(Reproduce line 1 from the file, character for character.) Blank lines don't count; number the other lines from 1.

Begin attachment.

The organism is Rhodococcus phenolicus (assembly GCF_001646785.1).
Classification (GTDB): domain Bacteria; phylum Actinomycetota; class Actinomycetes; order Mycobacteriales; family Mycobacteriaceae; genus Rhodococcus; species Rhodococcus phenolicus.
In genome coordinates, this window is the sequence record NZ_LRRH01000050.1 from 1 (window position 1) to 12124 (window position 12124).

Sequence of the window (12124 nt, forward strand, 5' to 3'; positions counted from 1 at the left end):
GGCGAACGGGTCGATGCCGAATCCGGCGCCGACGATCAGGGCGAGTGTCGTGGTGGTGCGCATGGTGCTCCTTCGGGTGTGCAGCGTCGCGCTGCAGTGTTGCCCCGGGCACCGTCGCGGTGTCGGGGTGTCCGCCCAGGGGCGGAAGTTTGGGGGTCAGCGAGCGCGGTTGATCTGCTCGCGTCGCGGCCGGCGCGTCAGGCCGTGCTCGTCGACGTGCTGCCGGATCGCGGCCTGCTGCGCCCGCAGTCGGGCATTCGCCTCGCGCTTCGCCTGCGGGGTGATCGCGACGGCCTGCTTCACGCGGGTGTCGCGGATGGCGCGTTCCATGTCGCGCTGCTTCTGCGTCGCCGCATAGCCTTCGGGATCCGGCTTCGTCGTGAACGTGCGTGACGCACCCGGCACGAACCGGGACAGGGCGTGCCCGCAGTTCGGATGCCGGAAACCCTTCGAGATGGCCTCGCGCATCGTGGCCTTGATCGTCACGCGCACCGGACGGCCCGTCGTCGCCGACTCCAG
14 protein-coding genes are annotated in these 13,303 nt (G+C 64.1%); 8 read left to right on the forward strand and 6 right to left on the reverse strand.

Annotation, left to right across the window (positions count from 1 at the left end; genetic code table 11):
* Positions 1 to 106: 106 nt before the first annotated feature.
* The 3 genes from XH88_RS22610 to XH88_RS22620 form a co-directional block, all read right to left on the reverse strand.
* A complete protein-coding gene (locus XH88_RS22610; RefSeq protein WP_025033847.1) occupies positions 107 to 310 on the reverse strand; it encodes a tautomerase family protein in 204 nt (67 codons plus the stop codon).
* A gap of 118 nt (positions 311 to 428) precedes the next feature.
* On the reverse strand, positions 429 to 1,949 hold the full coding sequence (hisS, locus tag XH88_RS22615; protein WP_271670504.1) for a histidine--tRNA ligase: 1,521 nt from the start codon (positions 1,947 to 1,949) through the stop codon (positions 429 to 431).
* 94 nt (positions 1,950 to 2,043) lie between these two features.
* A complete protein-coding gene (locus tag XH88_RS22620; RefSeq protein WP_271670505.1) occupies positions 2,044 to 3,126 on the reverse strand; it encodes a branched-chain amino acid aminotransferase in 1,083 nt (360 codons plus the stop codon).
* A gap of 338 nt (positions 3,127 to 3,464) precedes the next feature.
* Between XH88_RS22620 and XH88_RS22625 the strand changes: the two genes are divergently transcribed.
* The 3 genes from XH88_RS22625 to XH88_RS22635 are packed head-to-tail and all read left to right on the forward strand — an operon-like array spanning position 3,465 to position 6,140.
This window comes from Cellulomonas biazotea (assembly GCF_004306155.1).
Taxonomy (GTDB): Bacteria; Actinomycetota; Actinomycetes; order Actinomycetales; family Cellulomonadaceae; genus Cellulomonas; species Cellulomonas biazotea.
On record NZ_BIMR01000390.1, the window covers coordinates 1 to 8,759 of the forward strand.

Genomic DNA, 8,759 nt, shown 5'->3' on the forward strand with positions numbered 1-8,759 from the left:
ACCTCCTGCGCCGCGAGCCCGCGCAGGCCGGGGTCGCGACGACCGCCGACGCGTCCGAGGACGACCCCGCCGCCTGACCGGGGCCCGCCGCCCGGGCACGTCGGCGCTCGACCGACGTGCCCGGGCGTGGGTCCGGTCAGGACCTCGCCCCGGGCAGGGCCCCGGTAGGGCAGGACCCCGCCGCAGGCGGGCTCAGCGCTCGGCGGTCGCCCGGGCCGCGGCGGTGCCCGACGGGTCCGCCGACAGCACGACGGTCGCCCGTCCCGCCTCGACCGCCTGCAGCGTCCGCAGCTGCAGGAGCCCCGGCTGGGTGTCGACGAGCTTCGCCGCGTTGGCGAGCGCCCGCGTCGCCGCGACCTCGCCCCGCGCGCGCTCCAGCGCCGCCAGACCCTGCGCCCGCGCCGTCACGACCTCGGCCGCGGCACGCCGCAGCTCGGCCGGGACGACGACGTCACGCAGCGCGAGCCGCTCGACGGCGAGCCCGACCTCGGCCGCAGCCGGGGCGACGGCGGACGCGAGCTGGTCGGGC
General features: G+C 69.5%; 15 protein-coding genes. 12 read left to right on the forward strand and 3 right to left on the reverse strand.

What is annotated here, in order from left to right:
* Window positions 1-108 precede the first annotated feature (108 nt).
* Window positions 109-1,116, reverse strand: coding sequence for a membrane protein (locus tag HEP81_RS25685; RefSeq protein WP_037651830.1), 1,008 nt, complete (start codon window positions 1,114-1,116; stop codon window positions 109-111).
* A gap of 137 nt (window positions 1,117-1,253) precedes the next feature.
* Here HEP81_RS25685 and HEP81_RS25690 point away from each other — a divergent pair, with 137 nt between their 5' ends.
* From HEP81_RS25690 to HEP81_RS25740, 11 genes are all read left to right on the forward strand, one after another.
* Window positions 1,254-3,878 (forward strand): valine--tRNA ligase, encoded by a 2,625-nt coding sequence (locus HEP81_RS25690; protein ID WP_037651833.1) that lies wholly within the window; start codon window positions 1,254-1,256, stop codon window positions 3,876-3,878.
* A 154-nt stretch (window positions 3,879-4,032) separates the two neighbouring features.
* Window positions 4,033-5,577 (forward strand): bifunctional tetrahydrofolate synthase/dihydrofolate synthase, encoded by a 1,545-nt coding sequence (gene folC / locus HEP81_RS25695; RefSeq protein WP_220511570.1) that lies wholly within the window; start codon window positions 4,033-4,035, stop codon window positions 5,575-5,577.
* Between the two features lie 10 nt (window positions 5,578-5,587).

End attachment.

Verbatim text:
The organism is Rhodococcus phenolicus (assembly GCF_001646785.1).